Format

Send to

Choose Destination
See comment in PubMed Commons below
Antimicrob Agents Chemother. 2008 Nov;52(11):4010-6. doi: 10.1128/AAC.00197-08. Epub 2008 Sep 2.

Effect of therapeutic chemical agents in vitro and on experimental meningoencephalitis due to Naegleria fowleri.

Author information

1
Department of Microbiology, Ajou University School of Medicine, Youngtong-Gu, Suwon, Republic of Korea.

Abstract

Naegleria fowleri is a ubiquitous, pathogenic free-living amoeba; it is the most virulent Naegleria species and causes primary amoebic meningoencephalitis (PAME) in laboratory animals and humans. Although amphotericin B is currently the only agent available for the treatment of PAME, it is a very toxic antibiotic and may cause many adverse effects on other organs. In order to find other potentially therapeutic agents for N. fowleri infection, the present study was undertaken to evaluate the in vitro and in vivo efficacies of miltefosine and chlorpromazine against pathogenic N. fowleri. The result showed that the growth of the amoeba was effectively inhibited by treatment with amphotericin B, miltefosine, and chlorpromazine. When N. fowleri trophozoites were treated with amphotericin B, miltefosine, and chlorpromazine, the MICs of the drug were 0.78, 25, and 12.5 microg/ml, respectively, on day 2. In experimental meningoencephalitis of mice that is caused by N. fowleri, the survival rates of mice treated with amphotericin B, miltefosine, and chlorpromazine were 40, 55, and 75%, respectively, during 1 month. The average mean time to death for the amphotericin B, miltefosine, and chlorpromazine treatments was 17.9 days. In this study, the effect of drugs was found to be optimal when 20 mg/kg was administered three times on days 3, 7, and 11. Finally, chlorpromazine had the best therapeutic activity against N. fowleri in vitro and in vivo. Therefore, it may be a more useful therapeutic agent for the treatment of PAME than amphotericin B.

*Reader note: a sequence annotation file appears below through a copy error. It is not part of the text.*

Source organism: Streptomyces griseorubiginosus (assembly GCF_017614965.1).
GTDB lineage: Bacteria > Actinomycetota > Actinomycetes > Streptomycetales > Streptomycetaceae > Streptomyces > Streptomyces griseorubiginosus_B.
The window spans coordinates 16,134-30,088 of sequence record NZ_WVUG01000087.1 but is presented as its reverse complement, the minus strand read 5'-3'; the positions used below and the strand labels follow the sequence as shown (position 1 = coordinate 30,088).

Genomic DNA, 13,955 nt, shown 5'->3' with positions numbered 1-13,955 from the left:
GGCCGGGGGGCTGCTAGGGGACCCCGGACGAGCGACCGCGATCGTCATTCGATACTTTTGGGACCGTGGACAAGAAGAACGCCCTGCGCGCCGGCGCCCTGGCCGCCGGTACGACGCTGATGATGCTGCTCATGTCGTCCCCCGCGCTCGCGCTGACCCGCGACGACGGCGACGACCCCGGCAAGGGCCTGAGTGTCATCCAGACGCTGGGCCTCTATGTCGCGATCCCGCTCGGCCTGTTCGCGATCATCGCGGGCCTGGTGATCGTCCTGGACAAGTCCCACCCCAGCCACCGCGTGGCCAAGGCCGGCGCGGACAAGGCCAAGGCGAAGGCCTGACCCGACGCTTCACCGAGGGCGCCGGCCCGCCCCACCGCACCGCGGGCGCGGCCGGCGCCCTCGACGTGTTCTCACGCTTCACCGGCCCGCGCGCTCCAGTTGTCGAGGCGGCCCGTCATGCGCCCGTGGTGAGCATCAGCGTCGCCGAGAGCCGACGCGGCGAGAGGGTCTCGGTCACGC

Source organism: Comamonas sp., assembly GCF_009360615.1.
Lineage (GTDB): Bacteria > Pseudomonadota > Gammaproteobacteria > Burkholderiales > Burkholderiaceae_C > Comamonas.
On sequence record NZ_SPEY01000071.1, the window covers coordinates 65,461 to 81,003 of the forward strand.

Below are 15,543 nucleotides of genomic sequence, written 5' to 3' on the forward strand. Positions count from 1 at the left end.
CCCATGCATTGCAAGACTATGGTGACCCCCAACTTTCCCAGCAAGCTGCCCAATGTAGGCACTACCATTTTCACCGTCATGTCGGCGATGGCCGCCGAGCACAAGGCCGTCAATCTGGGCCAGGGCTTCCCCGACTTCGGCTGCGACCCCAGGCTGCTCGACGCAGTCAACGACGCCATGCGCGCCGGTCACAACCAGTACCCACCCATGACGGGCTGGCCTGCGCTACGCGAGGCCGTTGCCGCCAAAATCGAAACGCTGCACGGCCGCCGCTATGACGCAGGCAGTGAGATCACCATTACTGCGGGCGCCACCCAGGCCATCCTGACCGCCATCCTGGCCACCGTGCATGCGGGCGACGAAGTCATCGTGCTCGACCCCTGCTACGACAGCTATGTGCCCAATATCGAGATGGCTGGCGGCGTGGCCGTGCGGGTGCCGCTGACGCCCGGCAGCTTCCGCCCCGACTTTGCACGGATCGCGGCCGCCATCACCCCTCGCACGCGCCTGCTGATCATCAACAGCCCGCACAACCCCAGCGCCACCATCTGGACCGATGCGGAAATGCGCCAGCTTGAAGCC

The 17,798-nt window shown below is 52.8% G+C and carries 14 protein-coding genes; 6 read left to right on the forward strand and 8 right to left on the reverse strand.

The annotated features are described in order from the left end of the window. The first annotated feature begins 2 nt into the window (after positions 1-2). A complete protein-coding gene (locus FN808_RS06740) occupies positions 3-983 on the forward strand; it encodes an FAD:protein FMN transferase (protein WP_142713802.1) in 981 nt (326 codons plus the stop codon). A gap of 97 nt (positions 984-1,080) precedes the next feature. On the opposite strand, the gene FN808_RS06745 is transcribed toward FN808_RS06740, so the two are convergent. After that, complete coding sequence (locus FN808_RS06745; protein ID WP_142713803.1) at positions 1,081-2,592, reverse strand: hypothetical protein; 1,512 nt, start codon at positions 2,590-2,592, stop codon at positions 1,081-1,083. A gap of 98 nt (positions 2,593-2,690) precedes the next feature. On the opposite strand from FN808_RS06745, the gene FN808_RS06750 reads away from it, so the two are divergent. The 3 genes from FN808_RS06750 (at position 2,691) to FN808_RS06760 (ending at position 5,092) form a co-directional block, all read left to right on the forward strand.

PMID:
18765686
PMCID:
PMC2573150
DOI:
10.1128/AAC.00197-08
[Indexed for MEDLINE]
Free PMC Article
PubMed Commons home

PubMed Commons

0 comments
How to join PubMed Commons

    Supplemental Content

    Full text links

    Icon for HighWire Icon for PubMed Central
    Loading ...
    Support Center